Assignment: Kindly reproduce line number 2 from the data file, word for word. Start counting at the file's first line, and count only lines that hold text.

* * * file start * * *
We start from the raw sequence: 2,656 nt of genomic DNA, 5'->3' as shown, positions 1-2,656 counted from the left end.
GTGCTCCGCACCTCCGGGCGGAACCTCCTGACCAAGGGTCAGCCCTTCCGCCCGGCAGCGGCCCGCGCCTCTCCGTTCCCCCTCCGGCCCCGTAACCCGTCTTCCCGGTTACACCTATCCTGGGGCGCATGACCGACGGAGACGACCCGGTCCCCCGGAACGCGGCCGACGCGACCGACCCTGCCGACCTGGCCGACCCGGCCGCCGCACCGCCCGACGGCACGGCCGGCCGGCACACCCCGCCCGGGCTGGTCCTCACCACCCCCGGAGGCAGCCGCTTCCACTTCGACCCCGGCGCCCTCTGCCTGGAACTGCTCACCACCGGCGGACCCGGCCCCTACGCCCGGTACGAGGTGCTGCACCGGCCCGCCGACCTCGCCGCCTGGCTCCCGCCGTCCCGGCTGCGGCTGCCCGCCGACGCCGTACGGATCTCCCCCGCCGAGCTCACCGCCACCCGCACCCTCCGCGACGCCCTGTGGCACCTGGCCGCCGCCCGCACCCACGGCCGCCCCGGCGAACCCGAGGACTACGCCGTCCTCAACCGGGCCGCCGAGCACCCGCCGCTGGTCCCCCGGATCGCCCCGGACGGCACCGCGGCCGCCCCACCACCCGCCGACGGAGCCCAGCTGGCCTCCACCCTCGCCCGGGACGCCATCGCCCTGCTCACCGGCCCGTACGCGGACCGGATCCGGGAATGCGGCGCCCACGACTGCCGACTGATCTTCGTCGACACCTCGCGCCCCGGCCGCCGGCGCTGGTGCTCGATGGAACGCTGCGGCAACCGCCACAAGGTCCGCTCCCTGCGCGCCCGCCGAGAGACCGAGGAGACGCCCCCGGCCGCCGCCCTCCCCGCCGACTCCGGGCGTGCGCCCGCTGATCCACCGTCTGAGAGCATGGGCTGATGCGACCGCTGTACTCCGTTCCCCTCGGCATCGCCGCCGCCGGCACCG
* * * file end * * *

GTGCTCCGCACCTCCGGGCGGAACCTCCTGACCAAGGGTCAGCCCTTCCGCCCGGCAGCGGCCCGCGCCTCTCCGTTCCCCCTCCGGCCCCGTAACCCGTCTTCCCGGTTACACCTATCCTGGGGCGCATGACCGACGGAGACGACCCGGTCCCCCGGAACGCGGCCGACGCGACCGACCCTGCCGACCTGGCCGACCCGGCCGCCGCACCGCCCGACGGCACGGCCGGCCGGCACACCCCGCCCGGGCTGGTCCTCACCACCCCCGGAGGCAGCCGCTTCCACTTCGACCCCGGCGCCCTCTGCCTGGAACTGCTCACCACCGGCGGACCCGGCCCCTACGCCCGGTACGAGGTGCTGCACCGGCCCGCCGACCTCGCCGCCTGGCTCCCGCCGTCCCGGCTGCGGCTGCCCGCCGACGCCGTACGGATCTCCCCCGCCGAGCTCACCGCCACCCGCACCCTCCGCGACGCCCTGTGGCACCTGGCCGCCGCCCGCACCCACGGCCGCCCCGGCGAACCCGAGGACTACGCCGTCCTCAACCGGGCCGCCGAGCACCCGCCGCTGGTCCCCCGGATCGCCCCGGACGGCACCGCGGCCGCCCCACCACCCGCCGACGGAGCCCAGCTGGCCTCCACCCTCGCCCGGGACGCCATCGCCCTGCTCACCGGCCCGTACGCGGACCGGATCCGGGAATGCGGCGCCCACGACTGCCGACTGATCTTCGTCGACACCTCGCGCCCCGGCCGCCGGCGCTGGTGCTCGATGGAACGCTGCGGCAACCGCCACAAGGTCCGCTCCCTGCGCGCCCGCCGAGAGACCGAGGAGACGCCCCCGGCCGCCGCCCTCCCCGCCGACTCCGGGCGTGCGCCCGCTGATCCACCGTCTGAGAGCATGGGCTGATGCGACCGCTGTACTCCGTTCCCCTCGGCATCGCCGCCGCCGGCACCG